UK business secretary: there is still “a place for diesel vehicles and will be for some time”

Written by Ellie

The UK government has reassessed its attitude towards diesel cars, if comments from business secretary Greg Clark are anything to go by.

In a speech at the recent FT Future of the Car summit, Mr Clark said there was still “a place for diesel vehicles and there will be for some time to come”. He also hinted the forthcoming Road to Zero policy would include recommendations for diesels for some buyers.

These comments clash violently with anti-diesel measures made by the government in the past 12 months that have resulted in increased taxes for new diesel cars as well as proposed low emissions zones where diesel cars would be charged for entering.

The government has also plans to ban the sale of new diesels from 2040.

Leaked sections of the forthcoming Road to Zero strategy say that any vehicle that can’t cover at least 50 miles on electric power alone would be prohibited from sale from 2040.

According to comments published in Auto Express, Mr Clark said: “I think it’s important to say that new-generation diesel engines can make a big contribution to reducing our emissions.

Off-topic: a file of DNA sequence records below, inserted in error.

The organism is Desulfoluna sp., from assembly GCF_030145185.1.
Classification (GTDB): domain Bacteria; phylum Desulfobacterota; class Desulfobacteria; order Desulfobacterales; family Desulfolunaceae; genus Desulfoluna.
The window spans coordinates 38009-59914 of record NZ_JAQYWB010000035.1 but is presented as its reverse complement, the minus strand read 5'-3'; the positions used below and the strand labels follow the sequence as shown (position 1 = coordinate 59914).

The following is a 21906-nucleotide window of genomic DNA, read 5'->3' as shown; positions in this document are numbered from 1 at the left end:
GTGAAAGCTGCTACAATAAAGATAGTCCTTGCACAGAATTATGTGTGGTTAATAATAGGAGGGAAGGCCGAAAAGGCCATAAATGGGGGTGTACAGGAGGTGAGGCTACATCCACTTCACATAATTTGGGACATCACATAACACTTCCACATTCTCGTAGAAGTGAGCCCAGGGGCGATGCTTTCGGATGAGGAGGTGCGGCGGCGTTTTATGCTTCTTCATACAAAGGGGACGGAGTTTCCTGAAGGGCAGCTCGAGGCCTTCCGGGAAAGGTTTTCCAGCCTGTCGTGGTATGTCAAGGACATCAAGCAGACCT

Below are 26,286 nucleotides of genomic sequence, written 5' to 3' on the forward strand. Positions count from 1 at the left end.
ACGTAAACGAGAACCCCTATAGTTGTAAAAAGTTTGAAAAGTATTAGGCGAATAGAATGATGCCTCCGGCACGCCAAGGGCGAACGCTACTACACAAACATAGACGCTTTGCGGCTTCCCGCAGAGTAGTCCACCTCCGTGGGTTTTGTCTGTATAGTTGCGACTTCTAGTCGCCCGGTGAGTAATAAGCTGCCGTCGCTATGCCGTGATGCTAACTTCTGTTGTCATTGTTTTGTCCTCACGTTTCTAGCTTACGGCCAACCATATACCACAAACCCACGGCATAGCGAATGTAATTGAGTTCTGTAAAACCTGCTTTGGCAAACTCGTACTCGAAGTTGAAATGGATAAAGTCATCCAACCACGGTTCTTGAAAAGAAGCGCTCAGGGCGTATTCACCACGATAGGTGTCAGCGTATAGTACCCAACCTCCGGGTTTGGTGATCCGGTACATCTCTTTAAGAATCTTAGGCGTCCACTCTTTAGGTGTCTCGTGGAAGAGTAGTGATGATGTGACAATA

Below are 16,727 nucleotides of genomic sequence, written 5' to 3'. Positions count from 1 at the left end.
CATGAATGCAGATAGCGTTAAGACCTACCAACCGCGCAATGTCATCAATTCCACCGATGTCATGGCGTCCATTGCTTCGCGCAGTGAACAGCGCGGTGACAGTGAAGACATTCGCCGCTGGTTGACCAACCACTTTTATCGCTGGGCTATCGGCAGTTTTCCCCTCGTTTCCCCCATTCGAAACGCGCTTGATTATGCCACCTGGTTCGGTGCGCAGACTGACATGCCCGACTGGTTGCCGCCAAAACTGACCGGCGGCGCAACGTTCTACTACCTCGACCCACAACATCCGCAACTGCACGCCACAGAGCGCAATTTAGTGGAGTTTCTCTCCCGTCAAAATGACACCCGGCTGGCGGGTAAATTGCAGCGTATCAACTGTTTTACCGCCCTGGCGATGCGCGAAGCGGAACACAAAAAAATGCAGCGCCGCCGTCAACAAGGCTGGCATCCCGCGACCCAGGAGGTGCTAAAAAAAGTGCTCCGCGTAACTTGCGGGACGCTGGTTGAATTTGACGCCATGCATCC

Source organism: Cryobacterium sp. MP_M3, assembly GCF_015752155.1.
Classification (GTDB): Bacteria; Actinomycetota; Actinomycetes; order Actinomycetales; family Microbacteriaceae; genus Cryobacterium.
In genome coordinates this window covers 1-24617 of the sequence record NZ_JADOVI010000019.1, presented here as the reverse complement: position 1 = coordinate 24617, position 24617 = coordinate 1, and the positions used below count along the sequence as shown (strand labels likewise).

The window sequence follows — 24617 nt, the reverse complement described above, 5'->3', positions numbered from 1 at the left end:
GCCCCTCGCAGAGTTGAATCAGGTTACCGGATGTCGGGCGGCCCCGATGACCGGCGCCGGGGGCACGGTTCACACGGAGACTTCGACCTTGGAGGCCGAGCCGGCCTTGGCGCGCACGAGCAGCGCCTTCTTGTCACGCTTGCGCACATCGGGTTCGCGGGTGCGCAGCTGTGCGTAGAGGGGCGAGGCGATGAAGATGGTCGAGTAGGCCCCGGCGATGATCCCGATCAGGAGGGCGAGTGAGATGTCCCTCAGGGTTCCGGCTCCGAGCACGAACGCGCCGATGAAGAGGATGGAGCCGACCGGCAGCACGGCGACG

“I would expect the contribution of the higher standards of efficiency and emissions performance of diesel engines to continue to drive improvements in air quality and our greenhouse gas performance.”

He went on to explain that driving a diesel-powered car long distances has “a very different impact than in the city”.

“We need to make sure people make the right choices for the environment and for their own use,” Mr Clark added.

Other highly influential figures have expressed similar views in recent months, most notably SMMT boss Michael Hawes, but Mr Clark’s comments are the first time we’ve heard them from a government official.

Ellie Baker, brand manager at Fuel Card Services, reacted by saying: “Mr Clark is talking common sense here. Diesel will play a relevant role for a long time yet and it’s all about using the right kind of vehicle for the journey.”

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Posted on 25th May 2018

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